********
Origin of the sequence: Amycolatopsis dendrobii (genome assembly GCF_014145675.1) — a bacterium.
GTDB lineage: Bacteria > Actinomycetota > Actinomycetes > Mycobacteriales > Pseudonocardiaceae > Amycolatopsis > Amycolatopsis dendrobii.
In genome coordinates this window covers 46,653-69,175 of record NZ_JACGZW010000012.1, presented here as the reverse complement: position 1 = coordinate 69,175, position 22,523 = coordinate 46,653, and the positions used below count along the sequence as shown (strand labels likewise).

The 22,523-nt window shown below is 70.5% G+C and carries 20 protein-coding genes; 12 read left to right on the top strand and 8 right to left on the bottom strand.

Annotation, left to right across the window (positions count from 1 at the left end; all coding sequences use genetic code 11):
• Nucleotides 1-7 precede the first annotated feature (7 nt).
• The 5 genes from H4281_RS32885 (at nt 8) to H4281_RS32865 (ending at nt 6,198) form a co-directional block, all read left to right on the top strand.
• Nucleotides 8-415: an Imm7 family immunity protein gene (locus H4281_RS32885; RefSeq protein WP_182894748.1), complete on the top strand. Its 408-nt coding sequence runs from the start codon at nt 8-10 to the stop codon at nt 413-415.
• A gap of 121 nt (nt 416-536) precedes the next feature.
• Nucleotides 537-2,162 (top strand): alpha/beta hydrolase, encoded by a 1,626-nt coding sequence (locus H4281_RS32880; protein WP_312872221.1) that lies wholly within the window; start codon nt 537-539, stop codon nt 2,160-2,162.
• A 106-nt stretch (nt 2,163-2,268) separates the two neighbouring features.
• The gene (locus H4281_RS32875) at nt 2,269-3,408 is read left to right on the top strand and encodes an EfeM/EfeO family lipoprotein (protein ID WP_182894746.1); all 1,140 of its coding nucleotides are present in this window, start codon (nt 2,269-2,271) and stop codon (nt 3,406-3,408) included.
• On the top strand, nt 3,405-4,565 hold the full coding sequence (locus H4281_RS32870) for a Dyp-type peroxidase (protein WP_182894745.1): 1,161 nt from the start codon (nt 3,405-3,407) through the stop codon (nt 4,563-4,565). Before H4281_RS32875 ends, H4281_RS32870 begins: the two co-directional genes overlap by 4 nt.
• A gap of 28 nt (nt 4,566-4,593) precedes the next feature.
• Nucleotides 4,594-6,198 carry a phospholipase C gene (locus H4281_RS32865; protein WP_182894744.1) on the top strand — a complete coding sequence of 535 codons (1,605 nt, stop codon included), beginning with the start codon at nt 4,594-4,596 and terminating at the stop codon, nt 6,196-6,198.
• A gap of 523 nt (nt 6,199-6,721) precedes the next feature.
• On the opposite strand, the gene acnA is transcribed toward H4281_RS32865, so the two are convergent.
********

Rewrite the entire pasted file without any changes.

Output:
Origin of the sequence: Amycolatopsis dendrobii (genome assembly GCF_014145675.1) — a bacterium.
GTDB lineage: Bacteria > Actinomycetota > Actinomycetes > Mycobacteriales > Pseudonocardiaceae > Amycolatopsis > Amycolatopsis dendrobii.
In genome coordinates this window covers 46,653-69,175 of record NZ_JACGZW010000012.1, presented here as the reverse complement: position 1 = coordinate 69,175, position 22,523 = coordinate 46,653, and the positions used below count along the sequence as shown (strand labels likewise).

The 22,523-nt window shown below is 70.5% G+C and carries 20 protein-coding genes; 12 read left to right on the top strand and 8 right to left on the bottom strand.

Annotation, left to right across the window (positions count from 1 at the left end; all coding sequences use genetic code 11):
• Nucleotides 1-7 precede the first annotated feature (7 nt).
• The 5 genes from H4281_RS32885 (at nt 8) to H4281_RS32865 (ending at nt 6,198) form a co-directional block, all read left to right on the top strand.
• Nucleotides 8-415: an Imm7 family immunity protein gene (locus H4281_RS32885; RefSeq protein WP_182894748.1), complete on the top strand. Its 408-nt coding sequence runs from the start codon at nt 8-10 to the stop codon at nt 413-415.
• A gap of 121 nt (nt 416-536) precedes the next feature.
• Nucleotides 537-2,162 (top strand): alpha/beta hydrolase, encoded by a 1,626-nt coding sequence (locus H4281_RS32880; protein WP_312872221.1) that lies wholly within the window; start codon nt 537-539, stop codon nt 2,160-2,162.
• A 106-nt stretch (nt 2,163-2,268) separates the two neighbouring features.
• The gene (locus H4281_RS32875) at nt 2,269-3,408 is read left to right on the top strand and encodes an EfeM/EfeO family lipoprotein (protein ID WP_182894746.1); all 1,140 of its coding nucleotides are present in this window, start codon (nt 2,269-2,271) and stop codon (nt 3,406-3,408) included.
• On the top strand, nt 3,405-4,565 hold the full coding sequence (locus H4281_RS32870) for a Dyp-type peroxidase (protein WP_182894745.1): 1,161 nt from the start codon (nt 3,405-3,407) through the stop codon (nt 4,563-4,565). Before H4281_RS32875 ends, H4281_RS32870 begins: the two co-directional genes overlap by 4 nt.
• A gap of 28 nt (nt 4,566-4,593) precedes the next feature.
• Nucleotides 4,594-6,198 carry a phospholipase C gene (locus H4281_RS32865; protein WP_182894744.1) on the top strand — a complete coding sequence of 535 codons (1,605 nt, stop codon included), beginning with the start codon at nt 4,594-4,596 and terminating at the stop codon, nt 6,196-6,198.
• A gap of 523 nt (nt 6,199-6,721) precedes the next feature.
• On the opposite strand, the gene acnA is transcribed toward H4281_RS32865, so the two are convergent.